Camping by the shore of Wineglass Bay is one of our favourite experiences to date. This beautifully picturesque campsite is tucked just into the trees overlooking the turquoise water and fine white sands of the bay.

Swimming in the calm sea is the best way to cool off after a hike and snorkelling in the clear water would be incredible. The bay is full of wildlife, from seals and dolphins to sea eagles and wombats. Just don’t forget to leave the wildlife wild by observing at a distance and not feeding them. 

The walk from the Freycinet National Park car park to the Wineglass Bay campsite on the south end of the beach is 3 km and approximately 1 – 1.5 hours one way. This remote campsite involves the shortest walk of the three, which also means it can be the busiest over the summer period. 

Luckily, Wineglass Bay camping ground is sprawling and can accommodate quite a few tents. However, It is always best to stop in at the Information Centre before setting out to check the situation. 

Cute seal on the shore of Wineglass Bay Camping ground while camping at Freycinet National Park
Standing on the point of Wineglass Bay Beach while hiking the Freycinet Circuit
A Black Cockatoo perched in a Tree at Wineglass Bay Camping Ground in Freycinet National Park

Hazards Beach Campsite

Facilities

  • Toilets: Yes
  • Showers: No
  • Water: No
  • Bins: No
  • Fees: Tasmanian Parks pass
  • Campfires: No
  • Powered Sites: No
  • Suitable For: Tent only
Massive Star Fish washed up on Hazards Beach in Freycinet National Park
Sunset from Cooks Beach in Freycinet National Park
Looking at the beautiful Star Fish while camping at Freycinet National Park

Hazards Beach campsite is located on the wilder western side of the peninsula, at the southern end of the beach. This stretch of sand is less protected than Wineglass Bay and offers a different experience with loads of ocean debris to sift through on the coarse yellow sand.

Sunsets from this location are incredible as the sun dips behind the Hazards, throwing long shadows across the isthmus. Being a little harder to get to, this campsite is usually a little less occupied than Wineglass Bay camping ground.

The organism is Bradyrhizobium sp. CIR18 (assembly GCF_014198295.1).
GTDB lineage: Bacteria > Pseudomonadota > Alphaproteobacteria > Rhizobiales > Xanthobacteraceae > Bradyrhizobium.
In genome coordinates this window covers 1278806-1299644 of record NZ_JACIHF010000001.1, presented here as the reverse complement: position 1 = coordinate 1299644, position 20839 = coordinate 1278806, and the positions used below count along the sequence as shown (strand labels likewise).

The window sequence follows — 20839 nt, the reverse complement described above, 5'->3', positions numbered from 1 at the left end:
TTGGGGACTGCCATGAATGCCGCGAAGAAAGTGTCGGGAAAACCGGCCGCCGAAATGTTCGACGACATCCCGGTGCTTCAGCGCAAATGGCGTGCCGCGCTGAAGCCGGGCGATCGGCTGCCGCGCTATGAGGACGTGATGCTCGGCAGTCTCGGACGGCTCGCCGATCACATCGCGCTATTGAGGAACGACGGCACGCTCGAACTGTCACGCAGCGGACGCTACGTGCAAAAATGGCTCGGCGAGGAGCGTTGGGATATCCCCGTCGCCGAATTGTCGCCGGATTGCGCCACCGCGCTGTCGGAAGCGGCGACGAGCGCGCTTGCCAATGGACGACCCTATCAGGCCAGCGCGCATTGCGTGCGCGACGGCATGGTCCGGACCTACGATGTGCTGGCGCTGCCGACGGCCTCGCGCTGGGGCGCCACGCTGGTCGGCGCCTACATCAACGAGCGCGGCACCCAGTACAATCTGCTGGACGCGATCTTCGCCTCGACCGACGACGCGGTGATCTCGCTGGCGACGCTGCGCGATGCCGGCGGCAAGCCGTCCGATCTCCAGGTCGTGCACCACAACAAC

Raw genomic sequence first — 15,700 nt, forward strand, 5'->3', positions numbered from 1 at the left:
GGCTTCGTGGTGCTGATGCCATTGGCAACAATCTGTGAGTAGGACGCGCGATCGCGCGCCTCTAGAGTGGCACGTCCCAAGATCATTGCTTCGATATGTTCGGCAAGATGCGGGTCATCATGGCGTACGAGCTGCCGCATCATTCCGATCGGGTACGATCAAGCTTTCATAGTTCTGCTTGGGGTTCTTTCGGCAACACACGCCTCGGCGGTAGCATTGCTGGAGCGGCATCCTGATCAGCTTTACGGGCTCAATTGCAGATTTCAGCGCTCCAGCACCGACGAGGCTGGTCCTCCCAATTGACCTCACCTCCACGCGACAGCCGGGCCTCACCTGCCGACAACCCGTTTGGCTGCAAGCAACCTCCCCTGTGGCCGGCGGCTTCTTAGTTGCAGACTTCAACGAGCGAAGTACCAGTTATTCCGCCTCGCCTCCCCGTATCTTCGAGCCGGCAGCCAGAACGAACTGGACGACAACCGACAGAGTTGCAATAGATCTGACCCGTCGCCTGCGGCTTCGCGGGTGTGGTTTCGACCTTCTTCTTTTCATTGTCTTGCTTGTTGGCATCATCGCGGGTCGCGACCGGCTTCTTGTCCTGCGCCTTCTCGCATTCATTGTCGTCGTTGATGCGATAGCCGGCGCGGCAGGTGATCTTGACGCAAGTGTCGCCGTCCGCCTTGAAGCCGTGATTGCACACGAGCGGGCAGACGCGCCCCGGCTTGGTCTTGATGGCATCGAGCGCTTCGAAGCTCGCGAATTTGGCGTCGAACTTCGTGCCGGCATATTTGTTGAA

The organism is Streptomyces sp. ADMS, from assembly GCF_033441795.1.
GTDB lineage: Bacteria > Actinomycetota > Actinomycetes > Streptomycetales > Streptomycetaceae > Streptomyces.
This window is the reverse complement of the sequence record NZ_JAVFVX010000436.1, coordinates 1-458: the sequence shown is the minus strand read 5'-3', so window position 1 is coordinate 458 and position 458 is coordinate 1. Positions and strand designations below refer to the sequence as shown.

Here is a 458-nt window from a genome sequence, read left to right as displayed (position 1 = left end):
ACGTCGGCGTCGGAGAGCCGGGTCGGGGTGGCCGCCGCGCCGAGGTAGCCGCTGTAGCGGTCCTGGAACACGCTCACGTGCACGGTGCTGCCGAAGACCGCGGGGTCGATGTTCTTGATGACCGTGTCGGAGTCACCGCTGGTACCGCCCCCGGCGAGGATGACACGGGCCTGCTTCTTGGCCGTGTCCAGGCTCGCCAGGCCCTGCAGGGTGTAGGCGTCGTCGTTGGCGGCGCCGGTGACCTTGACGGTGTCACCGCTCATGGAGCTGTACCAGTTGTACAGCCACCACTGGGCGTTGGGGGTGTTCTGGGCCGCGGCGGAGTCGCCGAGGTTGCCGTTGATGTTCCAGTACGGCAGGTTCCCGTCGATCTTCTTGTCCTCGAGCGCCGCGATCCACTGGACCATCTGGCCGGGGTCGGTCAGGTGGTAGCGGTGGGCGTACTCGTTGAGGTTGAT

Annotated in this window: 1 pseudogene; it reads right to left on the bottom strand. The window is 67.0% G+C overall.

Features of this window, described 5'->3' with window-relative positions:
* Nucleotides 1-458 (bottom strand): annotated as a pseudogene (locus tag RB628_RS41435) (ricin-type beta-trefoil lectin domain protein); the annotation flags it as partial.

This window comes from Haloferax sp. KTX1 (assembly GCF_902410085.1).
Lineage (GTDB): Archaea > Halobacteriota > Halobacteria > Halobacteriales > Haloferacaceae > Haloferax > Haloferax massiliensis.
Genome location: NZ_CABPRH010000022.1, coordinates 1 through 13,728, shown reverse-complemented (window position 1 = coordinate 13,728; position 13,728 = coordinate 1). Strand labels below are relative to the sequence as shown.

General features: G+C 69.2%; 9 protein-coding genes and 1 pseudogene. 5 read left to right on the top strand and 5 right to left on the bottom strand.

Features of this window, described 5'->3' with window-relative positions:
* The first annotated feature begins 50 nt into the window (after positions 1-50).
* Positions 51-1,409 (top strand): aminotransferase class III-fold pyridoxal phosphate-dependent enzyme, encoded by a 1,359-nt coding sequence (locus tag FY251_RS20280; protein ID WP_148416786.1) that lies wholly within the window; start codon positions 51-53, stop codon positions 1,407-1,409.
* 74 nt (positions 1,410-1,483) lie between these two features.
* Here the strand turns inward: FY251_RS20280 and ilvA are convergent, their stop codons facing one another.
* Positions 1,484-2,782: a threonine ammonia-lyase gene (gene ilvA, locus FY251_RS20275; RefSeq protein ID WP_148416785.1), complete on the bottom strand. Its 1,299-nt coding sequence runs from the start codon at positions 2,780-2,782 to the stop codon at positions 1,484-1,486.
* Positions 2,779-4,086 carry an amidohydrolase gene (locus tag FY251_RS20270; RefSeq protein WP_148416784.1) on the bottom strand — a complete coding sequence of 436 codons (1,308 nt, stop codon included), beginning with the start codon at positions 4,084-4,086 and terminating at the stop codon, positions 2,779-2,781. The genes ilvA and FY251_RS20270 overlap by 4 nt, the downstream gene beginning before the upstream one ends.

The campsite winds through the trees on the point looking back at Mt Mayson and Mt Amos in the distance. A 7 km, 2-hour walk one way from the Freycinet National Park car park along the Hazards Beach track is required to reach this campsite, the walk is relatively flat and navigationally easy.

Alternatively, a water taxi from Coles Bay can also be used in the summer months. The water taxi costs $55 per person one way or $75 return. 

Cooks Beach Campsite

Facilities

  • Toilets: Yes
  • Showers: No
  • Water: Yes, rainwater tank – untreated and not reliable
  • Bins: No
  • Fees: Tasmanian Parks pass
  • Campfires: No
  • Powered Sites: No
  • Suitable For: Tent only
The Hut at Cooks Beach Campsite in Freycinet National Park

Cooks Beach Campsite is the furthest south on the western side of the Freycinet Peninsula, located at the south end of Cooks Beach. This campsite in Freycinet National Park is home to the historic Cooks Hut, which supports stonework dating back to 1859. This hut can be used to shelter from the weather and for cooking, however, camping inside isn’t permitted.